Getting punched in the face sucks. I had this inkling from the get-go in my behind-closed-doors Mortal Kombat 1 hands-on, when Liu Kang punched me in the face 10-15 times as I tried to remember the buttons from Mortal Kombat 11. Then I mixed it up again by being kicked several times in the face as I realized all of those old button combos aren't all that useful as Mortal Kombat 1 hasn’t just rebooted the lore of the franchise, but also how it plays.
Characters feel a little more sluggish in general, even the fastest fighters feeling somewhat unwieldy if you’re not throwing them into combos. Sub-Zero, a fighter I’ve been playing since Mortal Kombat Trilogy on PS1, feels trickier to use now even if firing ice balls is the same button combination and he can still cheese your opponents with a variety of bone-chilling hijinks.
However, string together some moves and the characters feel much more fluid, moving with speed and grace and performing powerful attacks with little room for error on the part of your opponent. I played each of the four characters in the build: Kenshi, Kitana, Liu Kang and Sub-Zero.
They all felt similar, although Kenshi felt like his character was balanced in an entirely new way and left me after the hands on wondering “what have they done to my boy?” - instead of the speedy sword fighter from earlier games in the series, he’s now leaning much heavier into ancestral strikes, bringing forth his ghost ancestor to biff the opponent.
Karry on, Kameos
The fighting in Mortal Kombat 1 feels stripped back at this early stage. Characters only had a single variation, with none of the different fighting styles of the previous two games. Interacting with stage environments seemed to be out, too, leading to a pared back fighting system that would then punctuate fights with some of the most stupendous gore I could imagine.
Fatalities would see me feeding a man a sword or spinning my fans to create a whirling blade that turned my enemies into a pile of blood and viscera. Fatal blows also involve almighty punches, savage weapon attacks and all sorts of other grim nastiness that I don’t really mind, but increasingly feels about as necessary as Dead or Alive’s boob physics and accompanying chest bouncing slider.
Look away from all of that, though, and the headline new edition is Mortal Kombat 1’s Kameo system, which allows you to select a Kameo character to back you up after picking your fighter. These work a little like Marvel vs Capcom’s assist characters, except here they’re more closely integrated into your fighting style: if you use the powerful fatal blow, your assist character will show up as part of the animation, with the two of you delivering an epic beatdown together.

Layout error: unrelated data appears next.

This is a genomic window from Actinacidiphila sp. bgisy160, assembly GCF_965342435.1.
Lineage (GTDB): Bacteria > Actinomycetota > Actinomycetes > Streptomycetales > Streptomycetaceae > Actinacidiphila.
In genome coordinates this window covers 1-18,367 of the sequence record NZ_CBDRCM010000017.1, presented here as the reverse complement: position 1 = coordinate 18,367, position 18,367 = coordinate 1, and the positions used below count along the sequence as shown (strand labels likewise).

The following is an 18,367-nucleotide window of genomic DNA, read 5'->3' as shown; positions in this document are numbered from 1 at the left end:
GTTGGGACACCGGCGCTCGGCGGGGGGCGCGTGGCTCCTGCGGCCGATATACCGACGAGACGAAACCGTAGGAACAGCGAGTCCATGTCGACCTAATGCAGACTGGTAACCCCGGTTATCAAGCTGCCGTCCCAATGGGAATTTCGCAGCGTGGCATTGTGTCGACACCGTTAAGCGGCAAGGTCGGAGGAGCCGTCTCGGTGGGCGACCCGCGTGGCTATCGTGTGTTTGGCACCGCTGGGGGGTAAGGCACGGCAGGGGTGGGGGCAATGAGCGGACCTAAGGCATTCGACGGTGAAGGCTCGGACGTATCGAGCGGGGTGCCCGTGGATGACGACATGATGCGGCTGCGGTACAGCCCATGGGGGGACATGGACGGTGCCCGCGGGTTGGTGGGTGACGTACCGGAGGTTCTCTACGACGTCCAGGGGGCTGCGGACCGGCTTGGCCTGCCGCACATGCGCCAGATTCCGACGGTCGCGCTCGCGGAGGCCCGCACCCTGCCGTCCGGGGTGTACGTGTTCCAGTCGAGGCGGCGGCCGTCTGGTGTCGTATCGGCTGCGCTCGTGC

There were just three available in the build we were shown: Mortal Kombat regulars Sonia Blade, Jax and Kano. They each have their own abilities, but mechanically they’ll each involve one-off attacks, throws, combo breakers and an air attack that has brought air combos back to the fore in a way we haven’t seen in a Mortal Kombat game for 20 years.
The Kameo system is phenomenal, but it’s an extra level of strategy on top of an already complicated game that has made me absolutely sure that I’m going to be terrible at it. Often, whenever I tried to get Sonya in to assist me in a ground-based scrap I’d instead merely make her fly overhead like a Red Arrow, giving us a cheery wave as she flew past us whilst we traded blows on the ground.
The build we played on was fairly limited, too, offering only the ability to fight through a short tower in single player, and a simple versus mode for playing other competitors. I’m excited for Mortal Kombat 1 and it’s one of the best games I played at the Summer Game Fest, but I'm not sure if the Kameo system is going to lock out lesser skilled players like myself.
Either way, the beauty of watching your Kameo come in and knock an enemy into the sky just as you leap up and land a flying attack on them is glorious, and it’s going to be phenomenal to watch experts use it. That’s before you think about how many licensed characters we’ll see popping up only through the Kameo system.
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Jake Tucker is the editor in chief of TechRadar Gaming and has worked at sites like NME, MCV, Trusted Reviews and many more. He collects vinyl, likes first-person shooters and turn-based tactics titles, but hates writing bios. Jake currently lives in London, and is bouncing around the city trying to eat at all of the nice restaurants.